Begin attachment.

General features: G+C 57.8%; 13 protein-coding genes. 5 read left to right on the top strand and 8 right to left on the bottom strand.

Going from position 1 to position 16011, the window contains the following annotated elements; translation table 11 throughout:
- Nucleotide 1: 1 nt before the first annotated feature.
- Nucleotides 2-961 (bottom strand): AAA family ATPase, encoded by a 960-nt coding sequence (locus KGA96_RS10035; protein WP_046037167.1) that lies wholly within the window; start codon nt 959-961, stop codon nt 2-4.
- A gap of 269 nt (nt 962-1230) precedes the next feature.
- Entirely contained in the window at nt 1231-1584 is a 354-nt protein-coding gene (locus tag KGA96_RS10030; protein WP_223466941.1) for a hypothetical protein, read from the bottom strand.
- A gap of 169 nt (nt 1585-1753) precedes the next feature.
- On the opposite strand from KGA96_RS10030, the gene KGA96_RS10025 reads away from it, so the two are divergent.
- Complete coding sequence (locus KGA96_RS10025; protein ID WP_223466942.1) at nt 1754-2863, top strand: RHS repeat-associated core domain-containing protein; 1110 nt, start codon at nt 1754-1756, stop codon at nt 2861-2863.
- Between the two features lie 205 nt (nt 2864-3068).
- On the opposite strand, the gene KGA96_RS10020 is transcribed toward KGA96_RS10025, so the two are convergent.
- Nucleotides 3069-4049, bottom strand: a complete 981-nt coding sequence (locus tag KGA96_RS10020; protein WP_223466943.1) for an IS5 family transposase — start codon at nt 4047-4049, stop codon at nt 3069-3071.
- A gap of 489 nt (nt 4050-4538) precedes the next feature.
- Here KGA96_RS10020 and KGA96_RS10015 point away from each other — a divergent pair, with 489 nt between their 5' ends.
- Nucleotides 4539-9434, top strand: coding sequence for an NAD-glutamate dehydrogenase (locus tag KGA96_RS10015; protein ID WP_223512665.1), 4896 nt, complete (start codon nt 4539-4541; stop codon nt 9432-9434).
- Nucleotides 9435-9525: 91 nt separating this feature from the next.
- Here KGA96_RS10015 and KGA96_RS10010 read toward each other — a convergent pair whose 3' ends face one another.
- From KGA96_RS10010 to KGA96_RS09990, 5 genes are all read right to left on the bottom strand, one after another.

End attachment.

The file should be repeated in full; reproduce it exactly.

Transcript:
General features: G+C 57.8%; 13 protein-coding genes. 5 read left to right on the top strand and 8 right to left on the bottom strand.

Going from position 1 to position 16011, the window contains the following annotated elements; translation table 11 throughout:
- Nucleotide 1: 1 nt before the first annotated feature.
- Nucleotides 2-961 (bottom strand): AAA family ATPase, encoded by a 960-nt coding sequence (locus KGA96_RS10035; protein WP_046037167.1) that lies wholly within the window; start codon nt 959-961, stop codon nt 2-4.
- A gap of 269 nt (nt 962-1230) precedes the next feature.
- Entirely contained in the window at nt 1231-1584 is a 354-nt protein-coding gene (locus tag KGA96_RS10030; protein WP_223466941.1) for a hypothetical protein, read from the bottom strand.
- A gap of 169 nt (nt 1585-1753) precedes the next feature.
- On the opposite strand from KGA96_RS10030, the gene KGA96_RS10025 reads away from it, so the two are divergent.
- Complete coding sequence (locus KGA96_RS10025; protein ID WP_223466942.1) at nt 1754-2863, top strand: RHS repeat-associated core domain-containing protein; 1110 nt, start codon at nt 1754-1756, stop codon at nt 2861-2863.
- Between the two features lie 205 nt (nt 2864-3068).
- On the opposite strand, the gene KGA96_RS10020 is transcribed toward KGA96_RS10025, so the two are convergent.
- Nucleotides 3069-4049, bottom strand: a complete 981-nt coding sequence (locus tag KGA96_RS10020; protein WP_223466943.1) for an IS5 family transposase — start codon at nt 4047-4049, stop codon at nt 3069-3071.
- A gap of 489 nt (nt 4050-4538) precedes the next feature.
- Here KGA96_RS10020 and KGA96_RS10015 point away from each other — a divergent pair, with 489 nt between their 5' ends.
- Nucleotides 4539-9434, top strand: coding sequence for an NAD-glutamate dehydrogenase (locus tag KGA96_RS10015; protein ID WP_223512665.1), 4896 nt, complete (start codon nt 4539-4541; stop codon nt 9432-9434).
- Nucleotides 9435-9525: 91 nt separating this feature from the next.
- Here KGA96_RS10015 and KGA96_RS10010 read toward each other — a convergent pair whose 3' ends face one another.
- From KGA96_RS10010 to KGA96_RS09990, 5 genes are all read right to left on the bottom strand, one after another.